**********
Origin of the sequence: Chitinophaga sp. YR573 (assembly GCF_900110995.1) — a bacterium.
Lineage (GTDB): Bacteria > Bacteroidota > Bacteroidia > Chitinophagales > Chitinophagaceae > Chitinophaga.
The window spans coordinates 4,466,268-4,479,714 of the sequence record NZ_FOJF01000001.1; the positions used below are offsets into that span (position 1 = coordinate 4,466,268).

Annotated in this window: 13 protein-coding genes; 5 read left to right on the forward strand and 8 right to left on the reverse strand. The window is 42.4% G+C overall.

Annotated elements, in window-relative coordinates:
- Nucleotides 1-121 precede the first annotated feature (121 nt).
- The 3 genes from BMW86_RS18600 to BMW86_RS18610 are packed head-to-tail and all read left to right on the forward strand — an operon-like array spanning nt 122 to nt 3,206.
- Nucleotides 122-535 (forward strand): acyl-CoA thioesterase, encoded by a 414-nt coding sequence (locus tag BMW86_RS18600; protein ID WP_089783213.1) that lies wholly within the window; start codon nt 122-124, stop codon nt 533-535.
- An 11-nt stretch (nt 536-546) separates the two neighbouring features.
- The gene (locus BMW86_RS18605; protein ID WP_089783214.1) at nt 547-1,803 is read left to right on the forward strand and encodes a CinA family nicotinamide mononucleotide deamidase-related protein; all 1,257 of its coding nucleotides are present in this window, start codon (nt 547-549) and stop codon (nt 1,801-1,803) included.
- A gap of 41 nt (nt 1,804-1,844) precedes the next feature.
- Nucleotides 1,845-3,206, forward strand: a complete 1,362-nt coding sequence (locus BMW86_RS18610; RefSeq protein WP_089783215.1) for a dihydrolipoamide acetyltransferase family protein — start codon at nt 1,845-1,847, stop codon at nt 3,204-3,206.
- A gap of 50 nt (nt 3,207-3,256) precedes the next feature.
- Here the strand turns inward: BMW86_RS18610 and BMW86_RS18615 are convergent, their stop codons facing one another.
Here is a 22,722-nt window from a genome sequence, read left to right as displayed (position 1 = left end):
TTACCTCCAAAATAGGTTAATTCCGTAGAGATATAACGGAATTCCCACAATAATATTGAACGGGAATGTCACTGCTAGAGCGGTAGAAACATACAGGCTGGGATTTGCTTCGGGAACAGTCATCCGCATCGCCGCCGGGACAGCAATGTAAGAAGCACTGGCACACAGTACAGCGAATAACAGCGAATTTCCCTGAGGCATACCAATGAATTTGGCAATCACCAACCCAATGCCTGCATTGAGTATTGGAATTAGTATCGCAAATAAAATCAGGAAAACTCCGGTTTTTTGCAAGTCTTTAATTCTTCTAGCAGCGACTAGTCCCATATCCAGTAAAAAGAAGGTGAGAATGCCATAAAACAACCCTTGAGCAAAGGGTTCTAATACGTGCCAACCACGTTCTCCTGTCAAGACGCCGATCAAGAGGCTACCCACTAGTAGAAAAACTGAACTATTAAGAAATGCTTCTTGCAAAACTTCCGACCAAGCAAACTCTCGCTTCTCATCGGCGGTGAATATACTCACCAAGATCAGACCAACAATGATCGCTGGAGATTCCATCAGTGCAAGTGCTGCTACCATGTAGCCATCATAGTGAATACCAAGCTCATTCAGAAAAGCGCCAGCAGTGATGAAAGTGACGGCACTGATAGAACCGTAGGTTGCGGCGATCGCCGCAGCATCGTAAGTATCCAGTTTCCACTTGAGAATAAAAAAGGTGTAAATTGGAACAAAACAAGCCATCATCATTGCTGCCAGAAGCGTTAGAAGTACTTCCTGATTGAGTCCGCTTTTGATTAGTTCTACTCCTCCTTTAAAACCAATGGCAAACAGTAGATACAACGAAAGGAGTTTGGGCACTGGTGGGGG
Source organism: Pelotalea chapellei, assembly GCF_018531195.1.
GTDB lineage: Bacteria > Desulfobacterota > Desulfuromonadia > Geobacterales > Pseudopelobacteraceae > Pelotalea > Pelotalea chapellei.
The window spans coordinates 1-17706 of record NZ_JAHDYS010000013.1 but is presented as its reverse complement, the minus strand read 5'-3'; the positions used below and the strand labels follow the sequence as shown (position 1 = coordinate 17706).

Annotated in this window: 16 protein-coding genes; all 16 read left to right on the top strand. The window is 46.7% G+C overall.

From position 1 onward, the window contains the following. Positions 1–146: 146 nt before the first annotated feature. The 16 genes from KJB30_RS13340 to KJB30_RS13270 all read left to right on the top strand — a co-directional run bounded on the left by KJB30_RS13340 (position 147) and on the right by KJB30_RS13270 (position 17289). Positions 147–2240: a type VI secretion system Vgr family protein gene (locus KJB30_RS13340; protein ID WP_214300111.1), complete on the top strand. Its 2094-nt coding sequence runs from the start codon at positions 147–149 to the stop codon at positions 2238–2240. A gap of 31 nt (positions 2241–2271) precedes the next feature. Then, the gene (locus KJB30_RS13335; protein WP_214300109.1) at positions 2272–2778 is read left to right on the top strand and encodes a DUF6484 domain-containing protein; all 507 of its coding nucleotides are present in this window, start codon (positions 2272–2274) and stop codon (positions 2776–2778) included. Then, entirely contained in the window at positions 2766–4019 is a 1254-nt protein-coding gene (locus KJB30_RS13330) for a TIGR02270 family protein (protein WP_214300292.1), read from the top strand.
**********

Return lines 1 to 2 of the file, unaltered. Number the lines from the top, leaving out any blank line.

Origin of the sequence: Chitinophaga sp. YR573 (assembly GCF_900110995.1) — a bacterium.
Lineage (GTDB): Bacteria > Bacteroidota > Bacteroidia > Chitinophagales > Chitinophagaceae > Chitinophaga.